Ms Druhan showed us two eggs and told us that one was raw and one was cooked. We had to figure out which was which. We named the eggs Al and Bertie! We felt them at first but we couldn't figure it out. We decided to put them in water to see if they would float or sink. The first container was too small so we got a bigger one. They both sank! We thought about the insides of the eggs. The raw one was liquid inside and the cooked one was solid inside. If you shake something solid, it stops moving when you stop shaking it. However, if you shake something liquid the liquid keeps moving when you stop shaking. We decided to spin the eggs. When we spun the eggs and stopped them, one of the eggs kept moving and the other egg stopped. We discovered that Al was raw and Bertie was cooked. We cracked Al into a container to check if we were right. We were correct!
Then Ms Druhan asked us to try and make the egg stand. We were not allowed to hold it! We eventually decided to use salt. We poured out a mound of salt and placed Bertie in the salt. He stood up! Gradually we blew away some of the salt. Bertie managed to stay standing with just a few grains of salt holding him up. It was amazing!
Ms Druhan asked one of the students in our class to fill a glass with water. We thought that the glass was full but it wasn't! One by one we put coins into the glass. The water level raised above the glass and it looked like there was a skin on the water. We managed to put in 44 coins before the water spilled out of the glass.
Before Christmas we started Aistear in our classroom. We are learning through structured play. Our first theme was Santa's Workshop.
We looked at some pictures of structures and we identified different 2-D shapes.
Then we made a square and a triangle using cardboard strips and pins.
Next we tested the two shapes to see which was stronger. When we pushed the square, it fell over. When we pushed the triangle, it stayed up. Triangles are stronger than squares!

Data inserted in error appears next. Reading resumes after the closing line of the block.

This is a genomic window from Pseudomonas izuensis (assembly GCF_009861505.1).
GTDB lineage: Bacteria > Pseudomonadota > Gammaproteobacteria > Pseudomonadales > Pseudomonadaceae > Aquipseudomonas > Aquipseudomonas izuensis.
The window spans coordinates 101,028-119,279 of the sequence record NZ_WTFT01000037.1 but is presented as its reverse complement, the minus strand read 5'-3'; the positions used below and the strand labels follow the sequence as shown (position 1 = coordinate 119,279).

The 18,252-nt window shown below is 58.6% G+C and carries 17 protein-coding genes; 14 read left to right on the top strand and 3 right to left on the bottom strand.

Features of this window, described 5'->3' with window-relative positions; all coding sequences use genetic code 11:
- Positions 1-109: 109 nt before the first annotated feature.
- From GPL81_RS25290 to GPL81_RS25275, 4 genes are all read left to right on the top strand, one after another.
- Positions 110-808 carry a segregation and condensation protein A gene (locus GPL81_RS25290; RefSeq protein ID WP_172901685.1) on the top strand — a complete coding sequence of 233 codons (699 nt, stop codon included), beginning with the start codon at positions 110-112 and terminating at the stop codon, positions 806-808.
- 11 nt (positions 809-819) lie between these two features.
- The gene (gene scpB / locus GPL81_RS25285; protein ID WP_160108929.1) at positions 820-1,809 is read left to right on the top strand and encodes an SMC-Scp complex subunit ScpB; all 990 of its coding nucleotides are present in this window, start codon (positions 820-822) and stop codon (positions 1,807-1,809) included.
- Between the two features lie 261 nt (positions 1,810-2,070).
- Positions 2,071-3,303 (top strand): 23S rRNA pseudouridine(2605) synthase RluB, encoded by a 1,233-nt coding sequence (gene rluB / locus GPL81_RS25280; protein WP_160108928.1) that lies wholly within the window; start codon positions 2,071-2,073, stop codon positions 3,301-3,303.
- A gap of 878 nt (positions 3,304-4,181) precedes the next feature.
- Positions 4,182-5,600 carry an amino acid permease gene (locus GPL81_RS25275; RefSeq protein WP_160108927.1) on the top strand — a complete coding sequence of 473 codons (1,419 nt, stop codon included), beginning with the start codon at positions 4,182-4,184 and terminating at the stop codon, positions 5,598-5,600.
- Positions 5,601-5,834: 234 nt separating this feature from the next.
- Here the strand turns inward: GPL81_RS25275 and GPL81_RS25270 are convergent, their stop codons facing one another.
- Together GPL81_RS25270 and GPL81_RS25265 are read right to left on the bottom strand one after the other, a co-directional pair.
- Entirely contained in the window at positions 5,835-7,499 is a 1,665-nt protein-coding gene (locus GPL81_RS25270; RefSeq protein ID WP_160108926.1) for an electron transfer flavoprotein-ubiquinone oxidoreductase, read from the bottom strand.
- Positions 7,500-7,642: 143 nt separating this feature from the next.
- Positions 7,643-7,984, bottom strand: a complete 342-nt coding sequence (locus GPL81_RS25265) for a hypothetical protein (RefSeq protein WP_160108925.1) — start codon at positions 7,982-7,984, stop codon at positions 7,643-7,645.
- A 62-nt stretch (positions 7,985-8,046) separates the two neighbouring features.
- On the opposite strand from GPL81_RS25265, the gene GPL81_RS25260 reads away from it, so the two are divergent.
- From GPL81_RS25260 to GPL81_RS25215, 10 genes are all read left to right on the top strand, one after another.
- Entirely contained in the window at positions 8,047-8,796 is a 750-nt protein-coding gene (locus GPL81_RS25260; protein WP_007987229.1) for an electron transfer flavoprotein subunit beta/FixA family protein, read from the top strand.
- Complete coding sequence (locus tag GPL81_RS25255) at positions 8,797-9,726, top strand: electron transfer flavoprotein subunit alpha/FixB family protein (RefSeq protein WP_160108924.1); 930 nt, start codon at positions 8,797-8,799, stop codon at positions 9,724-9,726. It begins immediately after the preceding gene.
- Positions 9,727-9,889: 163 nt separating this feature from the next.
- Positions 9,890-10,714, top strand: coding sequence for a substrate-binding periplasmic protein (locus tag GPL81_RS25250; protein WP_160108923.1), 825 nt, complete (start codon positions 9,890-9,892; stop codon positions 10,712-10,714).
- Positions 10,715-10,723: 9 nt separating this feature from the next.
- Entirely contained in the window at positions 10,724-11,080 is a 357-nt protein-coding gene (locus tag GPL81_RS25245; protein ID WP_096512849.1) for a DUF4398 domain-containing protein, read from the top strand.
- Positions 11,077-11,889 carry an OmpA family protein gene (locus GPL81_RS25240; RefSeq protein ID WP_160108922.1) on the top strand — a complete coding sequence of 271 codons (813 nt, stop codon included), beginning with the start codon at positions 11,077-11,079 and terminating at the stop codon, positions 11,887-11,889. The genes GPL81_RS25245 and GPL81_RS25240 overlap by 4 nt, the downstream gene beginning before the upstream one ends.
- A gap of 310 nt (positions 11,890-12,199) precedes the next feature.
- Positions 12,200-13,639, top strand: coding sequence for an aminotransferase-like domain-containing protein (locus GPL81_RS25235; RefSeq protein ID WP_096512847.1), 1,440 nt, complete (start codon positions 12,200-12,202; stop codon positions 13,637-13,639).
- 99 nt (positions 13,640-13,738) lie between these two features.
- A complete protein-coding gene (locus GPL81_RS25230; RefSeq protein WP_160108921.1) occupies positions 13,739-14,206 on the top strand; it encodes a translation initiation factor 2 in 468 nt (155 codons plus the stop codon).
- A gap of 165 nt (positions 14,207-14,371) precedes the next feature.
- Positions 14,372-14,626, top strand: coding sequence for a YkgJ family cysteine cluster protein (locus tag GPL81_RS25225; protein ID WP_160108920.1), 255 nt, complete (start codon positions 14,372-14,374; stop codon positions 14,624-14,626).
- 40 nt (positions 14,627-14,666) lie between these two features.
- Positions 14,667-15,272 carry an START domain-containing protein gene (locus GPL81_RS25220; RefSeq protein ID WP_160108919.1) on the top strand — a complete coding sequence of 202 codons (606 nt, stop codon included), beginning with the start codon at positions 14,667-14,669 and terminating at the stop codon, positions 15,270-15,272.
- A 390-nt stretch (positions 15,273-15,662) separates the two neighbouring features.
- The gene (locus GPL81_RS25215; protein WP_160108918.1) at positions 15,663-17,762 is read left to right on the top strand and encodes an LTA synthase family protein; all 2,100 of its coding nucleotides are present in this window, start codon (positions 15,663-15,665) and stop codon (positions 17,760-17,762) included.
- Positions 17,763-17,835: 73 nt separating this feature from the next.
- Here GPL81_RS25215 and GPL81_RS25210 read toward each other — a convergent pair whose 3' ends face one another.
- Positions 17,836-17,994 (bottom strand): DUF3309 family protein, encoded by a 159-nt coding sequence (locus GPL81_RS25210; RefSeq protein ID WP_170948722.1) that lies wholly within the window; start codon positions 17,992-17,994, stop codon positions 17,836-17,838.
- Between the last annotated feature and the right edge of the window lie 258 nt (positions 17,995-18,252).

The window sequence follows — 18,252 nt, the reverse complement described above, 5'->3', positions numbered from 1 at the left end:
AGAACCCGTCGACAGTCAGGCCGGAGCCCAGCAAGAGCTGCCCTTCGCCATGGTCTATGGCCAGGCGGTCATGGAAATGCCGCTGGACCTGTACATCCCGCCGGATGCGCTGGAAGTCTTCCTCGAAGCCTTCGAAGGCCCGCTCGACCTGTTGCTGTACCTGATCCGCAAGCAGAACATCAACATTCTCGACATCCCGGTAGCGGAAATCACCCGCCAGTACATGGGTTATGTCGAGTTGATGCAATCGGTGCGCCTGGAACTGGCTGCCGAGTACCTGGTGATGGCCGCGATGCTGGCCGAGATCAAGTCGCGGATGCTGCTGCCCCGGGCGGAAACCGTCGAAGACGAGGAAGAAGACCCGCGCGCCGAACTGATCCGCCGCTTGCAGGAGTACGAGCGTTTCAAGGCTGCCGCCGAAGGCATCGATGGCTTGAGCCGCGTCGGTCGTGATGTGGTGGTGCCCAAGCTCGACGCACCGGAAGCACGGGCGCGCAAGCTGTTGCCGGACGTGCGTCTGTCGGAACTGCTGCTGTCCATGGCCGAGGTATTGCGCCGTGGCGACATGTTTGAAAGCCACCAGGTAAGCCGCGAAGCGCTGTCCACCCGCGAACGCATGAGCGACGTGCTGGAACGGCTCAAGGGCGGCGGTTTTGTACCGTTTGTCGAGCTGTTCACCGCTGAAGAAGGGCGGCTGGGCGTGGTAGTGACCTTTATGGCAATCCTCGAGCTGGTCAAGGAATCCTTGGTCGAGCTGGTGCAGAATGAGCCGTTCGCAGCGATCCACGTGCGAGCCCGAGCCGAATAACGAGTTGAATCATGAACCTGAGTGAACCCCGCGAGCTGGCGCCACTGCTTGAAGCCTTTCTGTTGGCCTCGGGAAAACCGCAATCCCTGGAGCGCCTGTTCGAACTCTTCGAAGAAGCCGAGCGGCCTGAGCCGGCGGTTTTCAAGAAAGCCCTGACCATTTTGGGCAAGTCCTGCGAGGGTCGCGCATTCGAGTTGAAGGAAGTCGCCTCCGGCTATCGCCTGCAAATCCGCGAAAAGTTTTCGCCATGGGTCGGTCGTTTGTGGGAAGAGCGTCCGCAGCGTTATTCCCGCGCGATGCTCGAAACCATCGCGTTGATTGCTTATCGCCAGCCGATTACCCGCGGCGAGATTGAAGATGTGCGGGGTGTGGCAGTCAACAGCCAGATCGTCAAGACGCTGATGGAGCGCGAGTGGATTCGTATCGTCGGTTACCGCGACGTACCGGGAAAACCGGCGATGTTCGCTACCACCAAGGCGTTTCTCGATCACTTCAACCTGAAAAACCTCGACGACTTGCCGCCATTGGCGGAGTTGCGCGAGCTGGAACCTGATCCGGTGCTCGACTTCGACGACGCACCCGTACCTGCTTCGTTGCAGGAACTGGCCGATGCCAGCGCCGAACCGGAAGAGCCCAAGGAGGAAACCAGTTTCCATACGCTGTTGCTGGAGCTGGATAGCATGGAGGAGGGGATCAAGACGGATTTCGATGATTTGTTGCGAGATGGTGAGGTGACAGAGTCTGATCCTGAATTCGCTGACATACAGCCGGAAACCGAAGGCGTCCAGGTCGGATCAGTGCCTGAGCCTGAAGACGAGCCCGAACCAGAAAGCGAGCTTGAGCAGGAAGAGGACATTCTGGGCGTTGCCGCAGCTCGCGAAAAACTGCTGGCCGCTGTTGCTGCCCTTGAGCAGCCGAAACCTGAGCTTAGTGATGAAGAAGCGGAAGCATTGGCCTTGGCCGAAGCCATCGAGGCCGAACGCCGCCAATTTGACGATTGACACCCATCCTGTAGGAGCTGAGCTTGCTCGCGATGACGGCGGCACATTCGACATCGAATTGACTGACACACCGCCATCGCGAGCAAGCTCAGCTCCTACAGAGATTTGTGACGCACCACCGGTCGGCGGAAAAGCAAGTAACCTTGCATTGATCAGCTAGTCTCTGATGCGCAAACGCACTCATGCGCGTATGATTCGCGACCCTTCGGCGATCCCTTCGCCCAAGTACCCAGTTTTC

We put a cardboard strip through the middle of the square to make two triangles and this made the square stronger.
Finally we used jelly sweets and cocktail sticks to make our own structures. We made the structures using triangle shapes as they are the strongest!
We got into our groups and each group were given the same amount of materials (A4 paper, slips of paper, squares of paper, post-its, masking tape, glue and scissors). The challenge was to build the tallest free standing tower that we could in 15 minutes. Have a look at our towers!
Ms Druhan gave us all a helicopter template. Some helicopters were big and some were small. Some were made out of paper and some were made out of card. We cut out the helicopters and we folded them into shape. We all designed our own helicopter. We went to the hall and tested them out. They flew!
In October, Ms Druhan set us the challenge to design a boat that would float and carry passengers.
Firstly we used playdough. The playdough was very hard and we found it difficult to make a boat shape and to make the boat float.
After a few attempts, we decided to use a different material. We chose tinfoil instead of playdough. We all received the same size piece of tinfoil. We set out to create a boat. We all managed to float our boats. We used dry peas as our passengers and we counted to see how many passengers our boats would hold before sinking. We tried to redesign our boats so that they would carry more passengers. We were great captains!